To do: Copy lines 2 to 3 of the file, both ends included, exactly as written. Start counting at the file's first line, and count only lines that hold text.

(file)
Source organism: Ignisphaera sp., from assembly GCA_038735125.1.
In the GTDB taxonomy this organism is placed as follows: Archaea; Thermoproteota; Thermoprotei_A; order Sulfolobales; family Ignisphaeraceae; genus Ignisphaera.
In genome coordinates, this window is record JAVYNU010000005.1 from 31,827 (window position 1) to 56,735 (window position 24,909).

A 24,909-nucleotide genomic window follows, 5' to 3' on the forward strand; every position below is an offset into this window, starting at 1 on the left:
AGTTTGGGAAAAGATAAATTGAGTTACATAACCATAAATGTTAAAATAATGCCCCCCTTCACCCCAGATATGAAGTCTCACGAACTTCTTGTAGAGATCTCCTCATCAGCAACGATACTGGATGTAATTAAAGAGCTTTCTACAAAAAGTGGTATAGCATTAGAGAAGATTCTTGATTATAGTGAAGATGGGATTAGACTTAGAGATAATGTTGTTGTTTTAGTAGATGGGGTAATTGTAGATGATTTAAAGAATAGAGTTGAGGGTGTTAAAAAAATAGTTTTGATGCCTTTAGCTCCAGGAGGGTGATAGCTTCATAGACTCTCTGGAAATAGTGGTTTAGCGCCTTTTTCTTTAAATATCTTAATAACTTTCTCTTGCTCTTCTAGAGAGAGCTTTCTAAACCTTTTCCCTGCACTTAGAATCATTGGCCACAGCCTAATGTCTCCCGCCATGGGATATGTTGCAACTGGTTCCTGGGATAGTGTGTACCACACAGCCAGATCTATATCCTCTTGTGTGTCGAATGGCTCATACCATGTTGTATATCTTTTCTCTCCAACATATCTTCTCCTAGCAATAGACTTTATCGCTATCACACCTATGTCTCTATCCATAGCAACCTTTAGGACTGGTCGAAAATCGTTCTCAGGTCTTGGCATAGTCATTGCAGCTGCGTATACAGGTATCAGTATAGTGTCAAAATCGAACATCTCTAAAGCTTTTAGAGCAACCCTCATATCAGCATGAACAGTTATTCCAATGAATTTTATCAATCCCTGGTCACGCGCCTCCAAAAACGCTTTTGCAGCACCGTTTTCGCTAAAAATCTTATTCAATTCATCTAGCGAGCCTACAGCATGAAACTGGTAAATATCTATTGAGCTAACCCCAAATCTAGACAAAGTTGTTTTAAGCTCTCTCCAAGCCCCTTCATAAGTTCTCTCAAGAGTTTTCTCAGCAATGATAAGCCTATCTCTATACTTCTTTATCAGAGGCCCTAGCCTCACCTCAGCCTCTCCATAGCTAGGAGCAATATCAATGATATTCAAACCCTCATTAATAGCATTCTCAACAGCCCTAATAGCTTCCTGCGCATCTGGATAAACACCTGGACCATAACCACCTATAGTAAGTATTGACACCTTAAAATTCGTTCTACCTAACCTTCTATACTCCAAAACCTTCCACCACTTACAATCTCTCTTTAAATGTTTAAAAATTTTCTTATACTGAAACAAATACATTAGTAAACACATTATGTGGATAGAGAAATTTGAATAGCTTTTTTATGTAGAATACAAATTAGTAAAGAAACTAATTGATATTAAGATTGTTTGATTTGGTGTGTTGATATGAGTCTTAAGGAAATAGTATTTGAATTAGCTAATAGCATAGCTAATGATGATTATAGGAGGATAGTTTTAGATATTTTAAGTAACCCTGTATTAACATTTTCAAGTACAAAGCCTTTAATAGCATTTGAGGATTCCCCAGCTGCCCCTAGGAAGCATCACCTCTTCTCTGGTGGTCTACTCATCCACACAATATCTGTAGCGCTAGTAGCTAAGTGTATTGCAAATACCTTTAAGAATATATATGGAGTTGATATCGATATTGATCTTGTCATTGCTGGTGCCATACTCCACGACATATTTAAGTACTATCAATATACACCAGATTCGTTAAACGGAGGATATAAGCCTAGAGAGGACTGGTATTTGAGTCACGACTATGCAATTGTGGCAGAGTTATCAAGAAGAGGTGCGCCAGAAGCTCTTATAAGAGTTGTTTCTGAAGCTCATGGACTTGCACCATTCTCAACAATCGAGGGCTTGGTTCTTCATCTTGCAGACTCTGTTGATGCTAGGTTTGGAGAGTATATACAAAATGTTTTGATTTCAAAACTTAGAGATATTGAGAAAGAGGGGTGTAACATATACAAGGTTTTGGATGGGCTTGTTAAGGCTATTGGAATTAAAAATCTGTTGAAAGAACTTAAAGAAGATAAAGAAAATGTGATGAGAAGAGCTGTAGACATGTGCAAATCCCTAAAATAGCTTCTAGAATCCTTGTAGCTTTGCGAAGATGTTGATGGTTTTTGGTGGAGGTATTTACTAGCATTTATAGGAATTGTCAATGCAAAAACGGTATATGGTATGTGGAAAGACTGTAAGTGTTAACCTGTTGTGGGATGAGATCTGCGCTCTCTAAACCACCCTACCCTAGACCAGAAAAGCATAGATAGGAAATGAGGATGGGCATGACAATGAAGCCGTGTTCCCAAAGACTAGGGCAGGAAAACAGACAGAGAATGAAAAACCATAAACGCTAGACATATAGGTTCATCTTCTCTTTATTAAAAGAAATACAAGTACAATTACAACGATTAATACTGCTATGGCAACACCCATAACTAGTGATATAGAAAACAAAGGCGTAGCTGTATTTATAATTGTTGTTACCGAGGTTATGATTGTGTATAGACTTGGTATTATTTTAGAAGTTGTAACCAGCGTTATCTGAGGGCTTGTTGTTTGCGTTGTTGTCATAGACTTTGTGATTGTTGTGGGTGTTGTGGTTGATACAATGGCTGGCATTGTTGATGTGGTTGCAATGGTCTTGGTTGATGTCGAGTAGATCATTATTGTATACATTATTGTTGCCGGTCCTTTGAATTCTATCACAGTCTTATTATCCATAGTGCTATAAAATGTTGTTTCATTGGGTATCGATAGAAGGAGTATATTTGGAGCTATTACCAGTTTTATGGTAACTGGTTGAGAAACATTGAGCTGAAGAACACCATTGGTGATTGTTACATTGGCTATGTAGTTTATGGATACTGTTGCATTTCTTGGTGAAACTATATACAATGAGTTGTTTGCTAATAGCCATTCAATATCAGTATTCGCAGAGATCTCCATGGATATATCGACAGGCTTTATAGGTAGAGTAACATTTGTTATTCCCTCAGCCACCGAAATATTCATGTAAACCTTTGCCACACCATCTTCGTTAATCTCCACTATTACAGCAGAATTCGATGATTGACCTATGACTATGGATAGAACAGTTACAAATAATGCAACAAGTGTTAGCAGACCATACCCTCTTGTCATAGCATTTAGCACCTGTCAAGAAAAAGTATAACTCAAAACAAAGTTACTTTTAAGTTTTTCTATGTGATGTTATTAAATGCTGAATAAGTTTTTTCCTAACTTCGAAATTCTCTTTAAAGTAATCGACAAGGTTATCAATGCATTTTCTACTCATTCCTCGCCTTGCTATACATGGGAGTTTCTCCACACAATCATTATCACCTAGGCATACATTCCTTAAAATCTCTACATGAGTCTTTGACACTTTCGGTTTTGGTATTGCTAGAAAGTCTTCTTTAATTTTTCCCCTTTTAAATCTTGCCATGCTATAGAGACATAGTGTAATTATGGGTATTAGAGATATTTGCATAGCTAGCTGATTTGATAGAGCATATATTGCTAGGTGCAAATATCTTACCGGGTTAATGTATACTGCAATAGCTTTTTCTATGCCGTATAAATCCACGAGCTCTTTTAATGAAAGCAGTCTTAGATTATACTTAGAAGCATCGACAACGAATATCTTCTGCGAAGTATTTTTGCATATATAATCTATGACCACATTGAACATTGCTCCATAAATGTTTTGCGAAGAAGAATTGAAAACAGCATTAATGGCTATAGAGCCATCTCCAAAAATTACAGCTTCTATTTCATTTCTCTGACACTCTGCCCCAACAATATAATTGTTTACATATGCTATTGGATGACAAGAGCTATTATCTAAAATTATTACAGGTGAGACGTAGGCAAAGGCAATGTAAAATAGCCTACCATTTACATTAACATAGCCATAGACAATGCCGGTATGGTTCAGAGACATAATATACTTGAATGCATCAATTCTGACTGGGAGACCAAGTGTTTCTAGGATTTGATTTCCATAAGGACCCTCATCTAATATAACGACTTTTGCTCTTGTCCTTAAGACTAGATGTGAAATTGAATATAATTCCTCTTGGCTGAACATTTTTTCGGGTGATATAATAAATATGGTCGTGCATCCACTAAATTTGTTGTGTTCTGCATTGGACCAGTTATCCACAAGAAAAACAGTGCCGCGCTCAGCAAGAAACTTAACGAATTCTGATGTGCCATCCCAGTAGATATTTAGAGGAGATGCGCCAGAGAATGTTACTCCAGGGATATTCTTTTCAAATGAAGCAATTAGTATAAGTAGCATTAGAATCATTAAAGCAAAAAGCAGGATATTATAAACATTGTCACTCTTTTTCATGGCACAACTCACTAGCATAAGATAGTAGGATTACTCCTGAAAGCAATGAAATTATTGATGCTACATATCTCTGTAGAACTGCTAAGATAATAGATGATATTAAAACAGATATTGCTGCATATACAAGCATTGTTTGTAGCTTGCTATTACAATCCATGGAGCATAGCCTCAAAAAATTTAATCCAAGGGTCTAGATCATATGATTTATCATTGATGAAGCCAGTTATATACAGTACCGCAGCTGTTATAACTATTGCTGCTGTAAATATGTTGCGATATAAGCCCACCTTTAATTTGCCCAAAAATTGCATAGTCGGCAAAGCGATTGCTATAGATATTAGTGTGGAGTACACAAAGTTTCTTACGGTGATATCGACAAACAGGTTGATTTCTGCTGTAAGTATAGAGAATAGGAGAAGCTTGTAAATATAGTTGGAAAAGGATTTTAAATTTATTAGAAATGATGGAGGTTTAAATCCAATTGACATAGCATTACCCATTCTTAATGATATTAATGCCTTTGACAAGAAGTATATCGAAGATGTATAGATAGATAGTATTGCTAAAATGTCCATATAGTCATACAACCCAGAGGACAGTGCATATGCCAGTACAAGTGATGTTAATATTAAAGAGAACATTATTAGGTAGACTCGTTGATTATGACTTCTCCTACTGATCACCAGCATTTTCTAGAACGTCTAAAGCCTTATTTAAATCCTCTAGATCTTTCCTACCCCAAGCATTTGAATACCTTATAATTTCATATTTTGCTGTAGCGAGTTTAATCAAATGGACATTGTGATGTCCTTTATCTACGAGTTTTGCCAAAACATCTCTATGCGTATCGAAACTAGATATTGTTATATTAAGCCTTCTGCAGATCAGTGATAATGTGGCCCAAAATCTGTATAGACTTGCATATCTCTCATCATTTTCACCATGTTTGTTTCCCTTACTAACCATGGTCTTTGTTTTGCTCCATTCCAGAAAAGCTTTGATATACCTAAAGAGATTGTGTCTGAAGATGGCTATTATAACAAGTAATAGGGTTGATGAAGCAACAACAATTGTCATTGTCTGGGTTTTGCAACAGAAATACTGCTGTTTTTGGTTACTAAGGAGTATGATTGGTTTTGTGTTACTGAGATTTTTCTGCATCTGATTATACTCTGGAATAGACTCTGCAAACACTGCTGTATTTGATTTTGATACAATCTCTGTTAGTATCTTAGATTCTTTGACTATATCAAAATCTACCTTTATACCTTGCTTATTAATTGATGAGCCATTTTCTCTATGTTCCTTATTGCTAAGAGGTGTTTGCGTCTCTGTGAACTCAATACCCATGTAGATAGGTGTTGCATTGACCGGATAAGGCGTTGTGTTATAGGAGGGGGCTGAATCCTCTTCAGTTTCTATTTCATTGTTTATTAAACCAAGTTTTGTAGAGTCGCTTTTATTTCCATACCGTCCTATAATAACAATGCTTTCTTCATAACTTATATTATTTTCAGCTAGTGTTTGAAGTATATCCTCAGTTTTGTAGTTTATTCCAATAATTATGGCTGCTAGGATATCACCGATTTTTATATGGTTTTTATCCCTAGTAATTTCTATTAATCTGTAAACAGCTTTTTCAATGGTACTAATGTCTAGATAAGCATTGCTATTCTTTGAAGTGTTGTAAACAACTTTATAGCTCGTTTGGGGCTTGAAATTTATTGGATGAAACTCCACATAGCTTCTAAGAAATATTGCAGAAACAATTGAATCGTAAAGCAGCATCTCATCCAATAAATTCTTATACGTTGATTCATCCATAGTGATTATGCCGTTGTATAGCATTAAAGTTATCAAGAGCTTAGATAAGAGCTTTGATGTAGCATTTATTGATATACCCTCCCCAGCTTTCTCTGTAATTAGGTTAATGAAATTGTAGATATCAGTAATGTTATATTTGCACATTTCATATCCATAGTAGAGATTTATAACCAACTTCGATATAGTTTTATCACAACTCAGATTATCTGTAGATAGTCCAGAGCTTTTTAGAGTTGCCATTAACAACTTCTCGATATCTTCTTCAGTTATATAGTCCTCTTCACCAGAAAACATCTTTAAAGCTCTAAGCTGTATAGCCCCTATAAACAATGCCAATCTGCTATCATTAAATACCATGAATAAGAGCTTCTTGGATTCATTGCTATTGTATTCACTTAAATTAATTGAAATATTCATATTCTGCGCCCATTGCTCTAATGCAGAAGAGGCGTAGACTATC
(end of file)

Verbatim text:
In the GTDB taxonomy this organism is placed as follows: Archaea; Thermoproteota; Thermoprotei_A; order Sulfolobales; family Ignisphaeraceae; genus Ignisphaera.
In genome coordinates, this window is record JAVYNU010000005.1 from 31,827 (window position 1) to 56,735 (window position 24,909).